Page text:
Pearl Street has had a rich history in Sioux City. Some of it isn't so good. But, a local developer, and several existing and new businesses, are working to make the pearl street district the new entertainment and retail destination in downtown.
Rick Bertrand, McCarthy & Bailey's co-owner says, "Pearl Street was the original entertainment zone for obvious reasons, and I think we're giving it another breath of fresh air." That's developer Rick Bertrand talking about the trio of businesses he's opened in Sioux City's Pearl Street district.
He told KTIV's Kristen Johnson he considers the Irish pub, McCarthy & Bailey's, the anchor for the revitalization project he undertook two years ago. Bertrand says, "With the outside of it, the whole goal of it was to feel like you're in downtown Chicago." A dream on paper that took ten years to get off the ground. In that time, Bertrand says, "When we went around the country, my brother and I, tried to pick out unique things from each Irish pub."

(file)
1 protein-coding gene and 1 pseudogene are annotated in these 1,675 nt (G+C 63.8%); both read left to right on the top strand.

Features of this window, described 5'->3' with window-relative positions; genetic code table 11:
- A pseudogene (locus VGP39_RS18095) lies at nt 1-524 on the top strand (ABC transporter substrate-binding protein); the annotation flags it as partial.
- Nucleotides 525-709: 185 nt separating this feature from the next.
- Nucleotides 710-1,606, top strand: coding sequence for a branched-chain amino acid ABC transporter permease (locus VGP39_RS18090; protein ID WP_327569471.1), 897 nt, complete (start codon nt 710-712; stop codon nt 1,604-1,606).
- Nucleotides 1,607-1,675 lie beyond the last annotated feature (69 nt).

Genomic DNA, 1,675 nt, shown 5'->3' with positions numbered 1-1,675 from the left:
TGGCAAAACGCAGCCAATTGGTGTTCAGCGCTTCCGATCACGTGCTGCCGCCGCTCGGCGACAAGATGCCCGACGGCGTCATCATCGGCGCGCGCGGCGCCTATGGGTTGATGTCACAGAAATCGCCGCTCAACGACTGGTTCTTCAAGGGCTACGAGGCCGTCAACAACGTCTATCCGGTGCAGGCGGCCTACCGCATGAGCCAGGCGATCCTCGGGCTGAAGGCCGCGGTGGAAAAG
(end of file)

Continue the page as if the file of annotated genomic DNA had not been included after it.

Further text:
Bertrand also brought in 22 tons of slate from Ireland. The bar came from the old country, too. It's more than a century old. You'll also find St. Patrick keeping an eye on patrons. "This actually came out of a church in Danbury, Iowa, the old St. Patrick's church. And, I talked to the bishop, I talked to the local priest and I'm not doing nothing wrong. It's a great piece, to have St. Pat life size sitting in the corner."
Around the corner? Stuart Lee, Innovative Business Consultants said, "I believe there was a creamery here back, way, 40-50 years ago." Stuart Lee renovated a building as the new home of Innovative Business Consultants. Lee said, "Gone from 2 employees to, I think we have 11 or 12 now. So, we were on top of each other and needed the space."
Lee moved IBC from Historic Fourth Street, to a space on Water Street. Lee said, "I've always loved this area. And when Rick started redeveloping the Pearl Street, it just made sense."
IBC blends modern business design with the turn-of-the-century touches, like exposed brick, and beams. Lee said, "We wanted to keep the old look. It is an old building in Sioux City. So, I didn't want to tear it down. I just wanted to keep some of the historic value to it."